Election 2008

Leadership Changes in the 111th Congress

By Congresspedia assistant editor Avelino Maestas

With Democrats expanding their majorities in the House and Senate during the 2008 congressional elections, members of both parties sought to redefine the leadership structure within their respective caucuses. Some of the shuffling was predictable, while political calculation entered into consideration into other leadership campaigns. In addition, freshman members of the House and Senate were forced to take sides in their first actions in Congress, even though they have not yet taken office.

Much of the publicity centered around the future of Sen. Joe Lieberman (I-Conn.) in the Democratic caucus, and over Rep. Henry Waxman’s (D-Calif.) bid to replace Rep. John Dingell (D-Mich.) as chair of the House Committee on Energy and Commerce. Republicans had their own drama, however, with a challenge to Minority Leader John Boehner (R-Ohio) and a shift in the Senate leadership.

Wiki the Vote - Undecided House and Senate Races

By Congresspedia assistant editor Avelino Maestas

More than a week has passed since Election Day, but there are still five House and three Senate races in play, and the balance of power in Washington hinges on their outcomes. The closest races are currently in Alaska and Minnesota, where two sitting senators are defending their seats against strong challenges. Notably, two of the incumbents in undecided races are under federal investigation (Don Young and William Jefferson) and one (Ted Stevens) is awaiting sentencing on felony corruption charges.

Outstanding Senate races:

In Alaska, Sen. Ted Stevens is trailing Anchorage Mayor Mark Begich by less than 1,000 votes, a reversal of fortune since Stevens' early lead before the state began counting about 74,000 absentee and questionable ballots. Only half the ballots have been counted, however, so it's still anyone's race.

That Stevens is even still in the race is a testament to his standing in the Last Frontier. He’s the longest-serving Republican in the Senate and has represented Alaska in Congress since 1968. He’s also a convicted (though not yet sentenced) felon – a federal jury handed down a guilty verdict on seven counts of lying on personal finance disclosure forms just days before the election.

Should Stevens pull out the victory, he could plausibly serve for several more years as his appeal winds through the courts. The Senate could expel him from the body with a 2/3 majority vote, which is not unlikely considering that several of his colleagues on both sides of the aisle have publicly called for his resignation, including Minority Leader Mitch McConnell (R-Ky.). It would then fall to Alaska Gov. Sarah Palin to appoint a temporary replacement until a special election, mandated by state law to occur within 90 days, could be held to fill the remainder of the term.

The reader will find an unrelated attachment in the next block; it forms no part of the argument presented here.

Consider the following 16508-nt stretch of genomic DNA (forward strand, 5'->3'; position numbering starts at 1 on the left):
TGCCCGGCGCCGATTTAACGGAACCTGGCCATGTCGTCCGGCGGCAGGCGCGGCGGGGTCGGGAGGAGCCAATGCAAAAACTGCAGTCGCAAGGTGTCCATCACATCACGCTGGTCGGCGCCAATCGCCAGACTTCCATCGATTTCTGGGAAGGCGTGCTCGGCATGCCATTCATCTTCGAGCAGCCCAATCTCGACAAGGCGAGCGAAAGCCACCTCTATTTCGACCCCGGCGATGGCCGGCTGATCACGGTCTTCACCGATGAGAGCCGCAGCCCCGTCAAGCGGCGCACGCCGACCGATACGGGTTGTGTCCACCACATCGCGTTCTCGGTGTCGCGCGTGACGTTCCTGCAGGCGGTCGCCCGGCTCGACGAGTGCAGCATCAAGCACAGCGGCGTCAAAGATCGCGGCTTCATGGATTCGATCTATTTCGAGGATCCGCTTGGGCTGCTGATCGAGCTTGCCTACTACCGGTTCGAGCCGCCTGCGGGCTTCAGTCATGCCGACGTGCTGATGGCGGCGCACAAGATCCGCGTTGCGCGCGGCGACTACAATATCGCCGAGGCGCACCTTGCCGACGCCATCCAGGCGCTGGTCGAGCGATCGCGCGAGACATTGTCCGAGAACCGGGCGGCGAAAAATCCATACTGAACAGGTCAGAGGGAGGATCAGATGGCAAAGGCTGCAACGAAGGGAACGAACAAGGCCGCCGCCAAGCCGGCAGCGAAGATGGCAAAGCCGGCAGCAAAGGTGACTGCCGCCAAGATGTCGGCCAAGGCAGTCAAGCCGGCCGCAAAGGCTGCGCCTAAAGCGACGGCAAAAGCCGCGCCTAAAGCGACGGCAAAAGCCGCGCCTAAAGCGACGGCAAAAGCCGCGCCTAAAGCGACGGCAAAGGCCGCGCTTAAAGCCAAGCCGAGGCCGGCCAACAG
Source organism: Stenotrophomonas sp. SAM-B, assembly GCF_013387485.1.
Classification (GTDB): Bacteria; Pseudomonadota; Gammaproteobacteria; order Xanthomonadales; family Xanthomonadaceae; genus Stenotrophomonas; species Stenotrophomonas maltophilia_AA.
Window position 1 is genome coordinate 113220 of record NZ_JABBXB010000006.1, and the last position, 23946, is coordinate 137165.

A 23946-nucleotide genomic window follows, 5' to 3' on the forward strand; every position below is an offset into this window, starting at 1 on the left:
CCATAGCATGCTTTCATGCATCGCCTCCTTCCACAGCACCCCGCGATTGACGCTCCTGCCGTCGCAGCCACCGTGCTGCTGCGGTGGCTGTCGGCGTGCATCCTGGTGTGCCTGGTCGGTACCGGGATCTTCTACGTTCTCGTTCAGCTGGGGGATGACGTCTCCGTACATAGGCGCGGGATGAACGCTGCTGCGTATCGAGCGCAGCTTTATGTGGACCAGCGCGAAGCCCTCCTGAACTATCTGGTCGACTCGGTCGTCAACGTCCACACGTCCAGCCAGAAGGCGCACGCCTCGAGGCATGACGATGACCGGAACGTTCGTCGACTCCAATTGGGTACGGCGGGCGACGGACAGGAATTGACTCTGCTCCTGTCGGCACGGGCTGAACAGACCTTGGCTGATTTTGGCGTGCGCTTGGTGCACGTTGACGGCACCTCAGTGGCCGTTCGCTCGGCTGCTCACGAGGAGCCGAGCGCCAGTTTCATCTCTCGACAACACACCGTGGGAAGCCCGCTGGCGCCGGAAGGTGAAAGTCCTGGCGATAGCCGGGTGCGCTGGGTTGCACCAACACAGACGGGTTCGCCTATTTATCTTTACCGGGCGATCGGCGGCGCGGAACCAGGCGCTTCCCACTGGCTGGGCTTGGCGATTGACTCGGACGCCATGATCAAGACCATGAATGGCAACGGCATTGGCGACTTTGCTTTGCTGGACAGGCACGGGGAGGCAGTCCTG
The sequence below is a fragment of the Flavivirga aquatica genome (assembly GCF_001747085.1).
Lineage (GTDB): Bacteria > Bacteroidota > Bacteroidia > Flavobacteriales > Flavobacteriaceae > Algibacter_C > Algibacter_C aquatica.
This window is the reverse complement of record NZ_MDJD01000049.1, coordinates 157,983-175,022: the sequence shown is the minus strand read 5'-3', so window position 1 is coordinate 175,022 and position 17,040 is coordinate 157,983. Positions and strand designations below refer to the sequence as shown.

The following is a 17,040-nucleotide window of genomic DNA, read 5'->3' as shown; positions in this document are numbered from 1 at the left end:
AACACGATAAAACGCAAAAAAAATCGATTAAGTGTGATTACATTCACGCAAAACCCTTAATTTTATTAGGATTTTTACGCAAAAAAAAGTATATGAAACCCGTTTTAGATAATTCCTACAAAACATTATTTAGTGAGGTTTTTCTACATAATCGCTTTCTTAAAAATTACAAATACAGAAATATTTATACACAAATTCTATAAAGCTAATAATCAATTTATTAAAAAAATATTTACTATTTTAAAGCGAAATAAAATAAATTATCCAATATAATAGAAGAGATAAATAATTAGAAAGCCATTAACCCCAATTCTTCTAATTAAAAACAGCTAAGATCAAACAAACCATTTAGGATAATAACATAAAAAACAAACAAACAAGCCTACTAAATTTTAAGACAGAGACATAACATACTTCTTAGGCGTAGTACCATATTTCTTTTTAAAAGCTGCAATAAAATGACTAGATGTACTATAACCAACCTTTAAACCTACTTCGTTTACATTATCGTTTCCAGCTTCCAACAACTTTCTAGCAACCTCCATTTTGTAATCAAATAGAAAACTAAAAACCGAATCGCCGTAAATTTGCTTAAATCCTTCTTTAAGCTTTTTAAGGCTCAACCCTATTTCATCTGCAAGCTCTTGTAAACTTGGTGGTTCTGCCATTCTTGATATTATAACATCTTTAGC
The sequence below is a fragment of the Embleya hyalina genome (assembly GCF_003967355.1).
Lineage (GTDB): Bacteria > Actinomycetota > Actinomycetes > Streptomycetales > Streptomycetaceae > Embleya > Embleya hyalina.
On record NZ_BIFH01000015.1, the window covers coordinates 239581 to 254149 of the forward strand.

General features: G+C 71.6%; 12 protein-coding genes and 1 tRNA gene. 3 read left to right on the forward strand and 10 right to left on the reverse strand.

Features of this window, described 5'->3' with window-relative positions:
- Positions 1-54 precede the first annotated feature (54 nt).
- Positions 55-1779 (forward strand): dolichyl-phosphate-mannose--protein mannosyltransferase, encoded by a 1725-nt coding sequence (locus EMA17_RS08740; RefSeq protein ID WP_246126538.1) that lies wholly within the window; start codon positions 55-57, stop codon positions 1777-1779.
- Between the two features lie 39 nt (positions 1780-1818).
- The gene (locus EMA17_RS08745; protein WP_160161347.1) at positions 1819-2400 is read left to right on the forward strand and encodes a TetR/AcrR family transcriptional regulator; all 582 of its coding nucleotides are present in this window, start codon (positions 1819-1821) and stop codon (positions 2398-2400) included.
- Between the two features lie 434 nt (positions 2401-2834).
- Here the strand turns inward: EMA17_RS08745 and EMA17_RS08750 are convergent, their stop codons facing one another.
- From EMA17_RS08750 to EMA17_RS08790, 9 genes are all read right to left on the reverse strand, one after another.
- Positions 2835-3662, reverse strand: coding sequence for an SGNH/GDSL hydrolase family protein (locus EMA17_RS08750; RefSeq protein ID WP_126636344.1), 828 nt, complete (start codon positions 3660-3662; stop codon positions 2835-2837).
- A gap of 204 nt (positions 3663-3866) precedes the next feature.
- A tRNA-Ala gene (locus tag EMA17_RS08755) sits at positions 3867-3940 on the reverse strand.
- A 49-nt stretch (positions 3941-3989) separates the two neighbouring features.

Does the "O" Logo Mean Openness?

A coalition of open records, good government and research groups submitted "a lengthy to-do list for President-elect Barack Obama and Congress." Their recommendations include overturning the "Ashcroft memo," which made it easier for federal agencies to refuse requests under the Freedom of Information Act (FOIA); rescinding Executiv


Change, of a Limited Sort, Comes to K Street

"Washington's $3 billion lobbying industry has begun shedding Republican staffers, snapping up Democratic operatives and entire firms, a shift that started even before Tuesday's ballots were counted," reports the Wall Street Journal.


CIA Contractor Offers to Keep the Peace on Election Day

Evergreen Defense & Security Services (EDSS), an Oregon-based aviation company and military contractor with a history of working for the CIA, recently offered their services on Election Day. EDSS "has recognized the potential conflict that could occur on November 4," firm president Tom Wiggins wrote in an email to Oregon county clerks. "EDSS proposes to post sentries at each voting center ...


Election Protection Wiki: The One-Stop Website for Guarding the Vote

Election Protection Wiki badgeWhat went wrong with voting in last night's U.S. elections, and what went right? The election itself is over except for a few recounts, but the election process is still being scrutinized.

The Election Protection Wiki, online at http://www.EPWiki.org, is the Center for Media and Democracy's non-partisan collaboration of citizens, journalists and researchers, a one-stop-shop for exposing voter suppression and other threats to election integrity. We collect just the straight facts that are fully referenced to external, verifiable sources. You can get directly involved; we need your help!

On Election Protection Wiki you'll find links to sites such as Voter Suppression Wiki and TwitterVoteReport, a non-partisan coalition using real-time text-messaging to reveal what's working, what's not, and what needs to be done at polling places to ensure that everyone's vote is counted. See the full list of Election protection and reform organizations and go to our Election Protection map and click on the state of your choice to find its election protection and reform groups.

Secretary of State Project Gives Dems a Bigger Say in Key Battleground States

Politico.com notes that Democrats have gained "control of secretary of state offices in five key states -- Iowa, Minnesota, Nevada, New Mexico and Ohio -- where the difference between victory and defeat in the 2004 presidential election was no more than 120,000 votes. ...



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